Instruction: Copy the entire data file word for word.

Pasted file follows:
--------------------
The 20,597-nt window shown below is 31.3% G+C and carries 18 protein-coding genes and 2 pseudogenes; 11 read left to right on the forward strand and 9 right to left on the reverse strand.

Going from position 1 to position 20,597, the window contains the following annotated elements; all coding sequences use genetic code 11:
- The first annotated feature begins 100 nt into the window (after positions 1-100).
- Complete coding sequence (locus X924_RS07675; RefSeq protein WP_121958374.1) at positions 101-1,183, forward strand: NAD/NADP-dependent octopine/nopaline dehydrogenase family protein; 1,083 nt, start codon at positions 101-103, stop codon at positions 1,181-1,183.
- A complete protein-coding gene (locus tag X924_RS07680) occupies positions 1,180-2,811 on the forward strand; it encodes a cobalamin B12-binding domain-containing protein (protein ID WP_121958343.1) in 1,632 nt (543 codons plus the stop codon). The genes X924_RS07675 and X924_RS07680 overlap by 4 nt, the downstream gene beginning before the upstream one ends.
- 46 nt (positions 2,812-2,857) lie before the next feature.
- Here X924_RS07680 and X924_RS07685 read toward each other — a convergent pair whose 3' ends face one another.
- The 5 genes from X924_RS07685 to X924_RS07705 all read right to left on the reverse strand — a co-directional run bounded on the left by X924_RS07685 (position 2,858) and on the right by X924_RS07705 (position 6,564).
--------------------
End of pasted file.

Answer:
The 20,597-nt window shown below is 31.3% G+C and carries 18 protein-coding genes and 2 pseudogenes; 11 read left to right on the forward strand and 9 right to left on the reverse strand.

Going from position 1 to position 20,597, the window contains the following annotated elements; all coding sequences use genetic code 11:
- The first annotated feature begins 100 nt into the window (after positions 1-100).
- Complete coding sequence (locus X924_RS07675; RefSeq protein WP_121958374.1) at positions 101-1,183, forward strand: NAD/NADP-dependent octopine/nopaline dehydrogenase family protein; 1,083 nt, start codon at positions 101-103, stop codon at positions 1,181-1,183.
- A complete protein-coding gene (locus tag X924_RS07680) occupies positions 1,180-2,811 on the forward strand; it encodes a cobalamin B12-binding domain-containing protein (protein ID WP_121958343.1) in 1,632 nt (543 codons plus the stop codon). The genes X924_RS07675 and X924_RS07680 overlap by 4 nt, the downstream gene beginning before the upstream one ends.
- 46 nt (positions 2,812-2,857) lie before the next feature.
- Here X924_RS07680 and X924_RS07685 read toward each other — a convergent pair whose 3' ends face one another.
- The 5 genes from X924_RS07685 to X924_RS07705 all read right to left on the reverse strand — a co-directional run bounded on the left by X924_RS07685 (position 2,858) and on the right by X924_RS07705 (position 6,564).